Mole Day

Yesterday, headed to Sam and Kimmi's for Mole Day. Not familiar with Mole Day? Following, an excerpt from Sam's Mole Day manifesto:

And I thought, this year, if you like, we could invent our own holiday For example . . . Thanksgiving has a turkey . . . maybe we could have a mole as our holiday's mascot. Moles are cute and harmless. Why aren't they extinct? The other night Kimmi rescued a mole in our backyard. Homer, our cat, wanted to "play" with him until he was dead. I looked at the little mole and thought, "mole, you are so little and slump-shouldered, slow and you can't, it seems, defend yourself. Are you blind, too? Jiminy crickets!" We could celebrate the mole. For its dumb luck and reproductive capabilities. Happy Mole Day! We could make our traditional mole t-shirt,* recreating the honored tradition of "drawing the mole," a tradition done every Mole Day morning, after the first cup of tea or joe. Cap'n Crunch Cereal with Crunchberries could be the traditional breakfast for Mole Day — just a suggestion. And so on.

So, late afternoon we headed on over. Eventually we were joined by two other couples (Cassidy and Zoe, Ryan and Seren) and sat down to the giant pot-luck dinner, which included: sushi, frittata, ceviche, the aforementioned ropa vieja with rice, mashed potatoes, cheese and crackers, and other crunchy, salty snacks. And later, dessert was pumpkin mousse with Cointreau cookies.

We were also treated to a surprise dish, from Sam's childhood in Georgia:


That's iceberg lettuce, with a dollop of mayonnaise, a canned pear half, cheddar cheese, and a cherry on top. After much discussion of what it is called, and what it should be called, we settled on Brendetta — combining Sam's mom's name with vendetta to add that connotation of danger.

The traditional mole day drawings were displayed on the refrigerator.

Making use of the resources of Sam's new pottery studio in the garage, there was also the sculpting of artwork — some of it mole-ish — to be fired this week. There are no photos, sadly, due to the other Mole Day tradition of getting the guys who have never played Xbox and putting controllers in their hand and having them run into walls instead of shooting the monsters like they're supposed to.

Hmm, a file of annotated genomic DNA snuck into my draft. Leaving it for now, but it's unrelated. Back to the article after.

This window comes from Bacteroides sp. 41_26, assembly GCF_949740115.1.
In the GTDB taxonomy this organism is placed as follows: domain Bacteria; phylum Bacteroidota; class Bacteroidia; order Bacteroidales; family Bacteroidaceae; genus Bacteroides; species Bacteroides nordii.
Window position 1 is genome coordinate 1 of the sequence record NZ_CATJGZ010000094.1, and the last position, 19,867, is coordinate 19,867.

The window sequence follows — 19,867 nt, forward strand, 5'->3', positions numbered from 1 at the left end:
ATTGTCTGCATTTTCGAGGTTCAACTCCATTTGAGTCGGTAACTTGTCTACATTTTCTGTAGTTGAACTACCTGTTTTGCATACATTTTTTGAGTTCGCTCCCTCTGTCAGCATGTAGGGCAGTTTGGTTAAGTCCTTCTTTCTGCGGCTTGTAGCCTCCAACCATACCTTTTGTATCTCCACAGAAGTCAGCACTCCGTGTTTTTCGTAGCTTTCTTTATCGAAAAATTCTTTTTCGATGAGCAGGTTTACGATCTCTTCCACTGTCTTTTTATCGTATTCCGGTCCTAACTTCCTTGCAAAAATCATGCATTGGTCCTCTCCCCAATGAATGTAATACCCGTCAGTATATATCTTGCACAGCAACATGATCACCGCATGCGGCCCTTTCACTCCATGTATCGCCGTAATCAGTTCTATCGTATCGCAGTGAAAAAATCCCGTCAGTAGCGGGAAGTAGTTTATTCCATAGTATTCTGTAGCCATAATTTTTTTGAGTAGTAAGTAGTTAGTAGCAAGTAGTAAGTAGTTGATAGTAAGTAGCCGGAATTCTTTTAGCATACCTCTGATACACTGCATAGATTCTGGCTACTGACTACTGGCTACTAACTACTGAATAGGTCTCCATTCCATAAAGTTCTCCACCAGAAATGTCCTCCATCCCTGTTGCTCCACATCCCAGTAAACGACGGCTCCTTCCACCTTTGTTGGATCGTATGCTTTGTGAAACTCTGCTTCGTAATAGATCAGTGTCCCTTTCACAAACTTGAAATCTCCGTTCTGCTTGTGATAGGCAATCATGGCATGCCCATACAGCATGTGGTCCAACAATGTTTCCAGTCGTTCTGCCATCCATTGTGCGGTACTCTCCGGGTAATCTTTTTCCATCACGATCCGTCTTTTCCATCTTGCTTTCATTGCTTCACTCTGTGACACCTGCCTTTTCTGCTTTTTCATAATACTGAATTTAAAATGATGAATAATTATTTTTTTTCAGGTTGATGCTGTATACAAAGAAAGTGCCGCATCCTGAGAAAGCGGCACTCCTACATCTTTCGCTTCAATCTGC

Mole Day wrapped up early in the evening, so we continued on to Stacy and Jim's. Their Thanksgiving involves all sorts of special treats from Stacy's job as head chef at a catering company. We arrived after they had finished dinner (but in time to pick at the leftover turkey) and joined the group for some wonderful desserts.

The day-after-Thanksgiving hike has been called due to gray, overcast skies and lingering cough.

* The making of the traditional t-shirt was subsequently rejected as way, way too much effort.


Jim said...

Expected a chocolate / chili pepper feast (it is New Mexico after all) and got instead a recurring rodent ritual - imagine our surprise!

andy said...

What does mole taste like anyways ?

andy said...

The traditional mole day song ?


Jim said...

Andy, with a job, a wife & 2 daughters how do you find time for gay molemman?

Bram said...

OK, a few things to clairfy:

1. There actually was chocolate and chile; Monica made chocolate/chile cookies that were hostess gifts. Somehow, they never quite got opened while we were there.

2. Mole's aren't rodents; they're related to anteaters. I found that out doing my research for the Mole Day drawing. That, and they're homely little creatures, especially the Star-nosed Mole.

3. Moles don't like jokes about how they taste, especially around their day. However, the answer is, oddly enough, turkey.

4. There's always time for gay moleman.

andy said...

fyi in my most recent visit to China, I wanted to eat snake. Supposedly, it keeps you warm in the winter according to the Chinese. However, locals I was with were afraid of snakes so we went for dumplings. I am told it takes like fish. My number two choice was dog but it is illegal in Hong Kong and Taiwan. I'm told it taste like lamb, which sounds good to me. No one offered mole.

Jim said...

Just goes to show how easy it is to make a mountain...

Jon Redwine said...

Oh my. I was sitting at the table describing a lettuce, pear, mayo, cheese, cherry dish my mom used to serve me when I was growing up in- you guessed it, Georgia. I Googled, and there it was in all its culinary glory. Where, oh where did this recipe originate?!?